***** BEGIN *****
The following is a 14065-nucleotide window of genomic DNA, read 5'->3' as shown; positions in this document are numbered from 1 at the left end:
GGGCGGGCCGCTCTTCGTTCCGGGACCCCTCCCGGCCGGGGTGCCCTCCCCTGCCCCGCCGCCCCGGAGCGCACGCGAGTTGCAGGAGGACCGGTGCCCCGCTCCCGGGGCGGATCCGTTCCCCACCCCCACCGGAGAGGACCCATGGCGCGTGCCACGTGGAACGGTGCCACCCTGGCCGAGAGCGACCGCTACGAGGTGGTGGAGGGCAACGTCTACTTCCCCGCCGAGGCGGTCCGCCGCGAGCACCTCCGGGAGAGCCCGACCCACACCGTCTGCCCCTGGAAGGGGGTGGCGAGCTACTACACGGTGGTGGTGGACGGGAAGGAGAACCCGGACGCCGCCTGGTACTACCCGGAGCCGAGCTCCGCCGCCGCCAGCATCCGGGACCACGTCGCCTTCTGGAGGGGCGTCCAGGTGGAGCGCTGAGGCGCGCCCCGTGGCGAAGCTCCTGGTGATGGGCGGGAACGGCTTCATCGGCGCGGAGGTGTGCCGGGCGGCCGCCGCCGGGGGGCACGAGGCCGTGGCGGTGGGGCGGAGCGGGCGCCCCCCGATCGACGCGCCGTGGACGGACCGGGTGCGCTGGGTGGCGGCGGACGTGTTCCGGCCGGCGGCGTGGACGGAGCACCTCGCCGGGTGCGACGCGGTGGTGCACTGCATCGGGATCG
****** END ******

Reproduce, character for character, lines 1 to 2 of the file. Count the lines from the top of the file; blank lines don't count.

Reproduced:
The following is a 14065-nucleotide window of genomic DNA, read 5'->3' as shown; positions in this document are numbered from 1 at the left end:
GGGCGGGCCGCTCTTCGTTCCGGGACCCCTCCCGGCCGGGGTGCCCTCCCCTGCCCCGCCGCCCCGGAGCGCACGCGAGTTGCAGGAGGACCGGTGCCCCGCTCCCGGGGCGGATCCGTTCCCCACCCCCACCGGAGAGGACCCATGGCGCGTGCCACGTGGAACGGTGCCACCCTGGCCGAGAGCGACCGCTACGAGGTGGTGGAGGGCAACGTCTACTTCCCCGCCGAGGCGGTCCGCCGCGAGCACCTCCGGGAGAGCCCGACCCACACCGTCTGCCCCTGGAAGGGGGTGGCGAGCTACTACACGGTGGTGGTGGACGGGAAGGAGAACCCGGACGCCGCCTGGTACTACCCGGAGCCGAGCTCCGCCGCCGCCAGCATCCGGGACCACGTCGCCTTCTGGAGGGGCGTCCAGGTGGAGCGCTGAGGCGCGCCCCGTGGCGAAGCTCCTGGTGATGGGCGGGAACGGCTTCATCGGCGCGGAGGTGTGCCGGGCGGCCGCCGCCGGGGGGCACGAGGCCGTGGCGGTGGGGCGGAGCGGGCGCCCCCCGATCGACGCGCCGTGGACGGACCGGGTGCGCTGGGTGGCGGCGGACGTGTTCCGGCCGGCGGCGTGGACGGAGCACCTCGCCGGGTGCGACGCGGTGGTGCACTGCATCGGGATCG